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03-25-2017 09:53 PM
Reports on the radio this morning said semi loads of hay just keep coming from everywhere to the kansas burned out ranches.
It was over 1800 loads a few days back. Now its even a load of fence posts from the southeast and fencing materials from several places.... and now some fencing crews........
This article is from the Wichita Eagle....
The fireman Smith in this article lost cattle as he was fighting fire to help others. He is as good a man as one could hope to be.
I would do about anything for him, I have known him since he was 5 years old.
Anyhow I can offer some direct thanks for all you who have send things and offered. There have been as many additional calls of offers as there have been trucks delivering.
A friend went east and said they passed hay trucks 4 and 6 at a time, headed for that area.
THANK YOU ALL FOR EVERYTHING DOWN TO THE LAST PRAYER...
03-26-2017 12:33 PM
The fires were very under reported, which is sad. I can not imagine a 30 mile wide fire moving through your farm at 80mph, just awful. Here`s a video that helps put in perspective what many went through.
03-26-2017 11:15 PM
Thanks for that BA........ We managed cattle for some of those guys in the winter out here west on our wheat.
For Bernie Smith and his dad 30+ years in a row beginning in 1960.
You can't imagine how hard it would be getting those guys in front of a camera or microphone in normal times. The folks in that area are hard working, give it all they got people and not public people........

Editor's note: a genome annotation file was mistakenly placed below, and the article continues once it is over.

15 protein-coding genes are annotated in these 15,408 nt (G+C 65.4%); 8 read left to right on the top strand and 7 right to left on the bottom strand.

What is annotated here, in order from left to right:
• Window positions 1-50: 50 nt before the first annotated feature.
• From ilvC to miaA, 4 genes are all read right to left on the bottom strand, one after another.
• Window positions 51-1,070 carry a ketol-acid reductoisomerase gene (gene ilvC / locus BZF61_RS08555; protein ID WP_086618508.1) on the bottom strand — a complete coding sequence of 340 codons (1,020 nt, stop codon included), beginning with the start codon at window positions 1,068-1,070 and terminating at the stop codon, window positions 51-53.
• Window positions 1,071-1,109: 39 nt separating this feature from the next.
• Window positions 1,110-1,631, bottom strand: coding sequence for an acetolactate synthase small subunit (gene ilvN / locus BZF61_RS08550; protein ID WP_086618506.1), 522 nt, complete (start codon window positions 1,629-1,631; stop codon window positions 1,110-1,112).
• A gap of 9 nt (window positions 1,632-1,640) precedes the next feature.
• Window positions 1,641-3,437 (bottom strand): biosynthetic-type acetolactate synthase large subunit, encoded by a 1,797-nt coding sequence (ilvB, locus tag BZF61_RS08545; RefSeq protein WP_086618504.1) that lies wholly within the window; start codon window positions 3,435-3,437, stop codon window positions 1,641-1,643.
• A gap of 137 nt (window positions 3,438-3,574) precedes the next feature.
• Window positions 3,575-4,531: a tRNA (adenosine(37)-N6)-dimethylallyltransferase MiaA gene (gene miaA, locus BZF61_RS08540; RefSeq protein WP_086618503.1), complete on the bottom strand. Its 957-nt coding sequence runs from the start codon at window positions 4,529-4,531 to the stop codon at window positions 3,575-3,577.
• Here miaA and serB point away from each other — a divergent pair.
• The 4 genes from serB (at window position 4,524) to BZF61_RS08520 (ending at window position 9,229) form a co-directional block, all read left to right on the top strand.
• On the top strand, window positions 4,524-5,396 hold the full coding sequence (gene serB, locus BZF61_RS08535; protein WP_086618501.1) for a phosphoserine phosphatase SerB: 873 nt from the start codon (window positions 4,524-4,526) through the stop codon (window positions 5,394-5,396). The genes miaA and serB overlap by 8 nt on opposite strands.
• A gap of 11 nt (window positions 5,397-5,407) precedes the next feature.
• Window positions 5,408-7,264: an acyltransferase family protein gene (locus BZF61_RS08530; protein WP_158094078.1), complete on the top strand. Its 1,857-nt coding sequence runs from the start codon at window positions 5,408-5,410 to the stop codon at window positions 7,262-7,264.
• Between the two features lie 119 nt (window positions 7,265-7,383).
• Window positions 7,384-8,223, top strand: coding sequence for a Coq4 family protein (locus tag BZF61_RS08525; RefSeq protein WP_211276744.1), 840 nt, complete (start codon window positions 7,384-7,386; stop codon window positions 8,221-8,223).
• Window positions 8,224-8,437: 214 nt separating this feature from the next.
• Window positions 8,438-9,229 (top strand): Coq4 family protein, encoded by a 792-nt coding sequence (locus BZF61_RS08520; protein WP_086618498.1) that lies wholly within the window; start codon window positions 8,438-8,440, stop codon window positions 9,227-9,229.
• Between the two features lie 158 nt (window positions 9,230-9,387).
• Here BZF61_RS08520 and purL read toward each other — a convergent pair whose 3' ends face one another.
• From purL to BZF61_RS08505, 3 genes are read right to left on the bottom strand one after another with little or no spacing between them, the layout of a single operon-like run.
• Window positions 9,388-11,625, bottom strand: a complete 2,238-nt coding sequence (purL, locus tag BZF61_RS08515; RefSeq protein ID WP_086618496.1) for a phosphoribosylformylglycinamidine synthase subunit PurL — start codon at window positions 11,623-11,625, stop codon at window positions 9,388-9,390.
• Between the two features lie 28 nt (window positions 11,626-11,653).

I heard a story yesterday about Mr. Gardner(the father to the one in the video) bringing his pickup into a local garage to get it serviced and oil changed, driving it in over the lift, then laying down in the seat to get a nap so he could go back to work when it was done.
I've helped pen thousands of cattle over the years for the Smith Ranch between Englewood, ks and Gate, Okla.
As a teenager I rode the Smith trucks for 48 hours several times, while we transfered yearlings from somewhere in that area or off wheat out west, unloading at Dodge City Stockyards or a feedlot near Garden City and I got to drive the empty semi back in the night while one of the Smith brothers slept on the passenger side, resting to load and drive the next load back. (Those are meaningful hours on a learners permit.) Bernie's uncle Lloyd stayed at our house in the winter as he took care of cattle on wheat fencing LLoyd and I had helped my dad build... usually between 80 and 100 miles of hot wire for temporary winter pasture.
Not trying to test the statute of limitations on a driving license, I am just trying to give you a picture of the work ethic and character of the folks that live in that wonderful area. They don't get caught by a news person unless they are in a disaster.
03-27-2017 05:43 AM
SW, my son, his friend, and I just got back from 3 days of helping a rancher north of Ashland tear out and build fence. I would second your comment on hard working people and just great people all around. I would encourage anyone with the time and ability especially fencing knowledge to go and help as the amount of fence to replace is mind boggling. We helped this family build 2 miles in 3 days and they had 38 miles to go. Their stories about the fire were gut-wrenching. The rancher we helped lost all of his personal belongings when his house burnt. All he had left were the clothes he had on the day of the fire. They have a church camp to stay at for lodging and meals in Ashland with people coordinating where you can work. It was a very humbling and rewarding experience and their appreciation to us for our efforts was over whelming. Great people who really need our help. Please keep their needs current here on this site SW as this recovery is going to be a long process.